Does The Batman film inspire fear or hope?
Review: The Batman
There is nothing in the way of this becoming a superhero classic.
Nine years after the conclusion of Nolan’s Dark Knight trilogy, and six years after Zack Snyder’s Batman versus Superman, fans are once again introduced to a new version of Batman. Taking place on ‘Earth Two’, a different timeline to DC’s extended cinematic universe, the film depicts a relatively young and inexperienced Batman taking on a serial killer named The Riddler, who is taking down corrupt influences within Gotham’s elite. While not entirely without flaws, the film is a return to form for Batman, that explores some facets of the character that have previously been neglected on the silver screen.
After some controversy surrounding Robert Pattison’s casting, this film further shows how versatile an actor he is, bringing gravitas to proceedings.
Zoë Kravitz Kravitz portrays Selina Kyle/Catwoman. While Kravitz is no novice, this is something of a breakout role for her.
Paul Dano plays the Riddler. This version of the character is a darker one than is featured in other films or the comic’s source material, sporting a tight mask and speaking in a menacing, wavering tone. The villain is memorable as is Dano’s portrayal, however there is some question as to whether or not certain choices make the departure from the characters’ roots a worthwhile one.
Jeffrey Wright plays future police Commissioner Jim Gordon, the only trustworthy member of the otherwise corrupt Gotham police. Wright is the first person of colour to portray the character. Much like he did as the Bond films’ Felix Latier, Wright demonstrates that he can carry this important supporting role.
The Batman features the character early in his superhero career. Similar to Frank Miller’s Batman Year One or the Year Zero storyline a decade ago, he is less experienced and prone to making occasional mistakes. An early attempt at gliding is a thrilling moment that ends with Batman falling over. In spite of his relative inexperience, however, the film depicts an element of the character that has previously been somewhat neglected in live action films, with Batman’s status as The World’s Greatest Detective coming to the fore. At the heart of the film is a murder mystery, and the broader plot unfolds step by step.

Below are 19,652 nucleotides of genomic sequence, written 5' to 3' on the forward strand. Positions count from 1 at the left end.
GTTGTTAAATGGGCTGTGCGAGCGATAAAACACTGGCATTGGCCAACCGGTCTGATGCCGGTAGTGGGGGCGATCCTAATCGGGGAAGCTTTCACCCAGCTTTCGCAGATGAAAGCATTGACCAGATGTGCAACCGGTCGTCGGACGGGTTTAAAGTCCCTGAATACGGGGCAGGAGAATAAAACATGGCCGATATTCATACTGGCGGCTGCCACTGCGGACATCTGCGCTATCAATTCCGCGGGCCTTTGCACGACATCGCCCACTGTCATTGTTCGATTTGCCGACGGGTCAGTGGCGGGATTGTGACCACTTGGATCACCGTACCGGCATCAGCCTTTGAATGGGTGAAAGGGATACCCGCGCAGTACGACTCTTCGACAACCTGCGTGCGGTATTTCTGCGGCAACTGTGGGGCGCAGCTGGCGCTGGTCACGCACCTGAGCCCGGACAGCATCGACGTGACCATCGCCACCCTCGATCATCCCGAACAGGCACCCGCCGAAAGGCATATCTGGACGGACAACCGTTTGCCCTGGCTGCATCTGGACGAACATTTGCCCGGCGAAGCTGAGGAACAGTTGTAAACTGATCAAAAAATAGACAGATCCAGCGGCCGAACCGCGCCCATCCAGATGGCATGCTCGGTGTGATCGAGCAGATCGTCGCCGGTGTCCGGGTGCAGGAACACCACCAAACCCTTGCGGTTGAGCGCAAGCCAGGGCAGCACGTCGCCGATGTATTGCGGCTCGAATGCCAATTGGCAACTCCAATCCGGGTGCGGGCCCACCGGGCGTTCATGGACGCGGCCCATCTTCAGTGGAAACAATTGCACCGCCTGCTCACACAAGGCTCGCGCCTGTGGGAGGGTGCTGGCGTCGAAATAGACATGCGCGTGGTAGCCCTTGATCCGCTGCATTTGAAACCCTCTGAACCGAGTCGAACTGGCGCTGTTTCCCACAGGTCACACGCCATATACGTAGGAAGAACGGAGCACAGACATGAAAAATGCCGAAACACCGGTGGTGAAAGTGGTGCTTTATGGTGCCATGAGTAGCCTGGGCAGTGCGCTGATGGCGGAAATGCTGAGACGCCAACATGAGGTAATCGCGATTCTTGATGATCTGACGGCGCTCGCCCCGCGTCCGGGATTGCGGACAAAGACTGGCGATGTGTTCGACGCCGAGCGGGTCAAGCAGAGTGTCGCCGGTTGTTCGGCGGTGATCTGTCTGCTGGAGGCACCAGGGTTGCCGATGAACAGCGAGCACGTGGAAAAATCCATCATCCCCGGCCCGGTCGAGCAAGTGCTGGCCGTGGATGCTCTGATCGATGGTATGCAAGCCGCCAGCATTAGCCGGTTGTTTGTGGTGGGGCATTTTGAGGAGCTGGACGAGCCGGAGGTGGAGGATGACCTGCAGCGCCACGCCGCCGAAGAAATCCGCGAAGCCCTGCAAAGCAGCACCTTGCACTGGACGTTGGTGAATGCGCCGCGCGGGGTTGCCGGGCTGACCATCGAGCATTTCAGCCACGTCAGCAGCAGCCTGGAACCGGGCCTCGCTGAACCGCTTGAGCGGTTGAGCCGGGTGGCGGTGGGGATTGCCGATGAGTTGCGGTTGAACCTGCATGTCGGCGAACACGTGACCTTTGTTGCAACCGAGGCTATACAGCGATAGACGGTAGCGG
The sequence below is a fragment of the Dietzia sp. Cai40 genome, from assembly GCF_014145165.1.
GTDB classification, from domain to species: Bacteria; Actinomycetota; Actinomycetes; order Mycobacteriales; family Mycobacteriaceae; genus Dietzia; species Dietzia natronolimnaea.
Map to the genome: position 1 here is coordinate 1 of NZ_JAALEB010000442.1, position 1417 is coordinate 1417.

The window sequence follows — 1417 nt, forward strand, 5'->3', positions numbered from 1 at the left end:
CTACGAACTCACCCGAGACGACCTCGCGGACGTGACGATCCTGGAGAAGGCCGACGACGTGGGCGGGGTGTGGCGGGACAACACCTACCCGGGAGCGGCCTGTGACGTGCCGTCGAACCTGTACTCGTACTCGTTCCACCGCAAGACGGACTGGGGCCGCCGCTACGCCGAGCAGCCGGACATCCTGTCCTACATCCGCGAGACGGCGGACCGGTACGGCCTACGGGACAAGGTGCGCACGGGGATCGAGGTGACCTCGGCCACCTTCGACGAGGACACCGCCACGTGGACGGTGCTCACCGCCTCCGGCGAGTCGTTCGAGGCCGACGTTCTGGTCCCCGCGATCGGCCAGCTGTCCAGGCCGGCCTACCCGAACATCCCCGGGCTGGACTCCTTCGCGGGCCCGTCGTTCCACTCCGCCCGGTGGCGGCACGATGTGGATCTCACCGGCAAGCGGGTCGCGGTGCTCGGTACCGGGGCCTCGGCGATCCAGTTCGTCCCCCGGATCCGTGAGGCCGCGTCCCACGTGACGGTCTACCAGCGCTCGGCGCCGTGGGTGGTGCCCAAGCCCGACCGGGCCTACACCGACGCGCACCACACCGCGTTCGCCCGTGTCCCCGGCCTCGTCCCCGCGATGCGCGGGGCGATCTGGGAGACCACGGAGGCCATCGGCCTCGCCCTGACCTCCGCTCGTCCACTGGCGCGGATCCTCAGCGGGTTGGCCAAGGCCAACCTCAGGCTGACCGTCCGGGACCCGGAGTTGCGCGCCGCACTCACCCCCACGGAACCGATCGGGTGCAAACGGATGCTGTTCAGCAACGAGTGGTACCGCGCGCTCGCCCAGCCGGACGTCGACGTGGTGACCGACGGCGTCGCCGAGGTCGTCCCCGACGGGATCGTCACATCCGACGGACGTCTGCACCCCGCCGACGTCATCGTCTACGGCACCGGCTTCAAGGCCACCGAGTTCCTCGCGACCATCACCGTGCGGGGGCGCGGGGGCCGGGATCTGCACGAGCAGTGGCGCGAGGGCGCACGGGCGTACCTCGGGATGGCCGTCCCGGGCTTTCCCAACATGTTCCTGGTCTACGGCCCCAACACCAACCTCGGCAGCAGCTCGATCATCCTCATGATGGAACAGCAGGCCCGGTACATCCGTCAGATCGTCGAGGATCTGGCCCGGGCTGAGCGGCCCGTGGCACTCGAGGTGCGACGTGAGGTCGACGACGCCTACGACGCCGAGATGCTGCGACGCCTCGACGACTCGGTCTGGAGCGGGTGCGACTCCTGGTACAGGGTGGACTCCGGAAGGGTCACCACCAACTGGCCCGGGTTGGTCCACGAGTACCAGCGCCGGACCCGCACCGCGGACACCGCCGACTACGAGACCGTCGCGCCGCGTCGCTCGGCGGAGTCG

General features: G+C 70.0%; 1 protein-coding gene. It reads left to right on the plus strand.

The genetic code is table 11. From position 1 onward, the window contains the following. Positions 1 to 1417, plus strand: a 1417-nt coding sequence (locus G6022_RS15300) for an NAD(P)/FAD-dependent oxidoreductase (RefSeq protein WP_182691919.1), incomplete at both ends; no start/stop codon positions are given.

While less dense than Nolan’s films, The Batman has a clever script that explores the tensions between light and dark. As an inexperienced Batman emerges, he needs to decide whether he wants to inspire fear or hope. The plot also explores some of the tensions involved in Bruce Wayne being part of Gotham’s wealthy establishment, while also trying to make the world a more just place. While other films, such as The Dark Knight, explore Batman’s role in escalating violence, The Batman is the first live action one to implicate the Wayne family.
Visually, the film has its own unique spin on costume and set designs, giving Gotham more of an industrial look.
The Batman is the longest live-action Batman film, with a running time of three hours in total. In the main, the time is well managed, however, with only the last 15 minutes coming across as time where things could have been cut down.
Complains about the film are few, but it should be mentioned that The Batman’s depiction of The Riddler is unnecessarily dark. While the character is always depicted as evil and willing to kill, The Riddler is one of the more goofy, sometimes cartoonish characters whose whole motivation is to outsmart Batman. His edgier and scarier depiction during this film comes across as unnecessary and capitulating to darker content for its own sake.
On a similar note, while Insights noticed a good number of children present at the screening, The Batman is not suitable for younger viewers. Nonetheless, the film sets up the future of the franchise nicely.
The Batman is now playing in cinemas.